I’ve got an itch to break out some old favourites and today I figured we might as well strap in for four hours and have another look at this. My wife hasn’t filed for divorce yet.
A three hour epic that never outstays its welcome. Mann gives so much room for all the characters to breathe that it makes Heat one of the best cat-and-mouse noir films ever made.
I wanted to see the single tracking shot into the nightclub again. It’s one of the best 3 minutes ever put to film; crime can give you so much wealth, luxury and fame but you still have to go in through the back door.
This is a “classic” that I’d never gotten around to watching, but after seeing The Post it felt like perfect timing.
Spielberg, Hanks and Streep team up to make a thinly veiled jab at the scary times we live in.
Releasing an animated film to compete with Disney right in the middle of one of their most successful periods was a bold move. Luckily it paid off both financially and artistically for Fox. It’s a wonderful piece of animation that, apart from the weird flashes of CGI, has survived the last 22 years rather well.
This is my second viewing of Girls Trip and I found it funnier than the first time, and the end even duller than the first time.
Stephanie, a widowed mother (Anna Kendrick) befriends Emily, a mysterious, stylish, confident lady (Blake Lively) who begins to take advantage of her generosity. When Emily goes missing Stephanie does some digging and a web of secrets begins to unravel.
Yes yes I’m very late to the game on this one. You can’t watch everything!
Filmmaker Will Allen looks back on 20 years he spent in a cult, led by mysterious retired actor ‘Michel’.
A girl meets a guy in NYC and travels to Singapore to meet his family. Things get interesting when she finds out he comes from a mega-rich background and his family are famous on the island.
A sequel to the 2008 hit. Meryl’s dead and her daughter runs through some ABBA songs, alongside extended-1979-flashback-Meryl (Lily James). We get the back story about how she met and shagged the three guys that may be her daughter’s father.
When dogs are outlawed by corrupt officials on mainland Japan, they are sent to an island used for refuse disposal. A boy crash lands on the island looking to rescue his dog, and is helped by other dogs along the way.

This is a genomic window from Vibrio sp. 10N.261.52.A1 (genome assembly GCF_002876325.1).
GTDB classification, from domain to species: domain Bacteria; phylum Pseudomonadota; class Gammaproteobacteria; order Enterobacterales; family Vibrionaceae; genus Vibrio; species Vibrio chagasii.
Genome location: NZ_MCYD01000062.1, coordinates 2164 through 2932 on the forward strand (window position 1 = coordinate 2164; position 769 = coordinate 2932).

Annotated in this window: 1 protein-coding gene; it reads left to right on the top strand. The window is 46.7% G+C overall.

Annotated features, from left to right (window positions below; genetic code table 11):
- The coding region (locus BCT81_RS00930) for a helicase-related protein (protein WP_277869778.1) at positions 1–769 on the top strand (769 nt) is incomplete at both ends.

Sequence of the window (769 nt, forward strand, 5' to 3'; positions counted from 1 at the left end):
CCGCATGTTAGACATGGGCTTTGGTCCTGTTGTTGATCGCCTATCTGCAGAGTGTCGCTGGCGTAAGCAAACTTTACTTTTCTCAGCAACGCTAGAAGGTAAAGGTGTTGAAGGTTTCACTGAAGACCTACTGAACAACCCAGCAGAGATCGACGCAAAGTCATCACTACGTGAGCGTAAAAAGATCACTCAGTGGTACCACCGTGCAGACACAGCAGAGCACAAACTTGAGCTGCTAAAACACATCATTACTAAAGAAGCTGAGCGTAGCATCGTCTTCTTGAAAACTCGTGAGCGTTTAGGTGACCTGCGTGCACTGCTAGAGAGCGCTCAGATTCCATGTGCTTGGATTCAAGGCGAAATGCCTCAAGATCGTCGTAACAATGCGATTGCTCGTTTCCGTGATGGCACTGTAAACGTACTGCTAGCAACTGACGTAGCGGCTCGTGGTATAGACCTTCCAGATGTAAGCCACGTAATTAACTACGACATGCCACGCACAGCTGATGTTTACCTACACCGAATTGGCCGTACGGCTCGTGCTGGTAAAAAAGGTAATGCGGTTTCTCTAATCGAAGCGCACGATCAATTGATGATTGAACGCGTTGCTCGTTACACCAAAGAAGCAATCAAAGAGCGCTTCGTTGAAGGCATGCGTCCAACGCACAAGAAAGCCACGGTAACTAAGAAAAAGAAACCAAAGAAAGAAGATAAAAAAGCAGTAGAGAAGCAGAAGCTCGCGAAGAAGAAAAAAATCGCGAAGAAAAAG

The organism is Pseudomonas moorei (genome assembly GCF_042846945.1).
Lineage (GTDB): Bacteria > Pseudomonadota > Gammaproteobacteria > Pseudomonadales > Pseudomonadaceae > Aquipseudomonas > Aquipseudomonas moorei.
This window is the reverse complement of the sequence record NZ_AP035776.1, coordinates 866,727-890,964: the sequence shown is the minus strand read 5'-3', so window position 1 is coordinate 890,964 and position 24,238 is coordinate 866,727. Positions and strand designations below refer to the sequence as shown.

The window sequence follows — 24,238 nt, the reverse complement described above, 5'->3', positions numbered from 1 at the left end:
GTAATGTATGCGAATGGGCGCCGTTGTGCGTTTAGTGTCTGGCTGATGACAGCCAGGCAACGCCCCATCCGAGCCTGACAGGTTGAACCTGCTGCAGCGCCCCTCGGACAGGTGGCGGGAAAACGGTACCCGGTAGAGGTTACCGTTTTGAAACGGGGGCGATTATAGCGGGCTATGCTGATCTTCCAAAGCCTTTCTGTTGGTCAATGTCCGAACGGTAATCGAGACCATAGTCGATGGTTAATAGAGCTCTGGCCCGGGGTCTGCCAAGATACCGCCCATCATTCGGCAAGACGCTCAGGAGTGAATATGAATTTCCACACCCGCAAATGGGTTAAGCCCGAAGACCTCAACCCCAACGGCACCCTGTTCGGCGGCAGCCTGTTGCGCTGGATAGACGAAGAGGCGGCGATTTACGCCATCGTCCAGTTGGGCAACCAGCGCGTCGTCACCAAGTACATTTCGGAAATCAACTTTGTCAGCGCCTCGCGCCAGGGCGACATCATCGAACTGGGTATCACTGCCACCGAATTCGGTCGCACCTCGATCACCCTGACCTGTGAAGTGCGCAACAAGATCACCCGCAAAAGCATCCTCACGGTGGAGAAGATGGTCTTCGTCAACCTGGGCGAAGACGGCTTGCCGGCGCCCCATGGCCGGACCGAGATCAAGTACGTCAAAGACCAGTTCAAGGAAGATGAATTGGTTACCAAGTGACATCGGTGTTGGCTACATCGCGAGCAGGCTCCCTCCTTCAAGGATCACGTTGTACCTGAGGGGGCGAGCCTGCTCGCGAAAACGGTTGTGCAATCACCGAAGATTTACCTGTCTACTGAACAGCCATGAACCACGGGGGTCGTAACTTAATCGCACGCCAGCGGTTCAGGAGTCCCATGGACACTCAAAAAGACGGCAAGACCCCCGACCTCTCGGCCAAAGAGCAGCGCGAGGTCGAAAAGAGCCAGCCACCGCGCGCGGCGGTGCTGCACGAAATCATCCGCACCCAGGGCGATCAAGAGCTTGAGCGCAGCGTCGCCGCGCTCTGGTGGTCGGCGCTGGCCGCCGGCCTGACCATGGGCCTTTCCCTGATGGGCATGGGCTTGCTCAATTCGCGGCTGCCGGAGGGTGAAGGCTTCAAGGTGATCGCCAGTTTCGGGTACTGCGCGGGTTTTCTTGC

A deep-sea rescue mission awakens ‘The Meg’, a giant shark thought to have been extinct for 2 million years. It gets very bitey and only Jason Statham can save the day. From the director of Cool Runnings (I don’t know why but it seems worth mentioning).
A Scottish detective (James McAvoy) gets assigned to a murder case, but his world starts to fall apart the more cocaine he takes. Spoiler alert, it’s a fuckload of cocaine.
It’s been a while since the events of The Incredibles and the world is a somewhat darker place for superheroes, they have been forced to live underground since new laws banning those with powers were passed. However, a high profile businessman wants to get them back into the public eye.
Bogey is Dixon Steele, a famous screenwriter down on his luck. He talks a girl into coming home with him, however their relationship remains platonic and she goes home in a cab.
A sequel to the 2016 Harry Potter spinoff, The Crimes of Grindelwald picks up the story about six months after the events of the first film.
A man goes around collecting magical beasts in a magical suitcase. It’s the Harry Potter-Pokemon crossover you never knew you wanted!
Normally I just jot down a few thoughts about a film on this site. I find it helps me remember them better, plus I can go back and see how wrong I was about stuff.
A child-hacker goes back to his old ways when he turns 18, falling in with a rag tag bunch of cyber criminals. When they are framed for a crime they didn’t commit, he must help get them off the hook.
Set in the days around the death of Willie Lincoln, the son of Abraham Lincoln who died aged 11 while his father was in office. The novel mostly takes place in ‘the bardo’ - a place somewhere between life and death. It’s an ambitious work of magical realism combining cited historical facts with fiction.
A candid set of “Adventures in the Culinary Underbelly” - this is the book that thrust Anthony Bourdain into the public eye, and understandably so. His prose is so vivid, he writes in such a lucid way - it’s like he’s sat right next to you.
The 15th law of filmmaking states: When making a biopic about an iconic, genre-bending, legendary act like Queen, you want Hollywood’s most boring director at the helm. It’s important that a band most well known for its originality and unpredictability should be represented in the most formulaic and pedestrian way possible.
Brad Pitt goes back to comedy after his very funny turn in Burn After Reading, this time playing a war-hungry general sent to Afghanistan in 2009 to ‘get it done’. Also, this time he’s not as funny.
For whatever reason I find myself compelled to try to understand why Hollywood keeps trying to shove Dwayne ‘The Rock’ Johnson in our faces. This time they’ve got him trying to save his family from a burning skyscraper.
The memoirs of a fictional doctor, Sinuhe, who lived in ancient Egypt and witnessed the civilisation at its peak along with its decline following the death of Amenhotep III.
A former high-school nerd (Dwayne ‘The Rock’ Johnson) reconnects with the school cool-guy (Kevin Hart), but after 20 years guess what? Dwayne is super buff and Kevin is an accountant! Oh my how the tables have turned. Turns out Dwayne is a CIA agent being framed for a crime he did or didn’t do and he ropes Kevin into the story to leverage his accounting skills.
Much like Rogue One, Solo serves to flesh out the otherwise quite empty Star Wars universe. Unlike Rogue One, which takes a former plot hole and turns it into a compelling story, Solo feels like a bit of a cash grab.
A musical biopic of P.T. Barnum, the American showman known for his circus.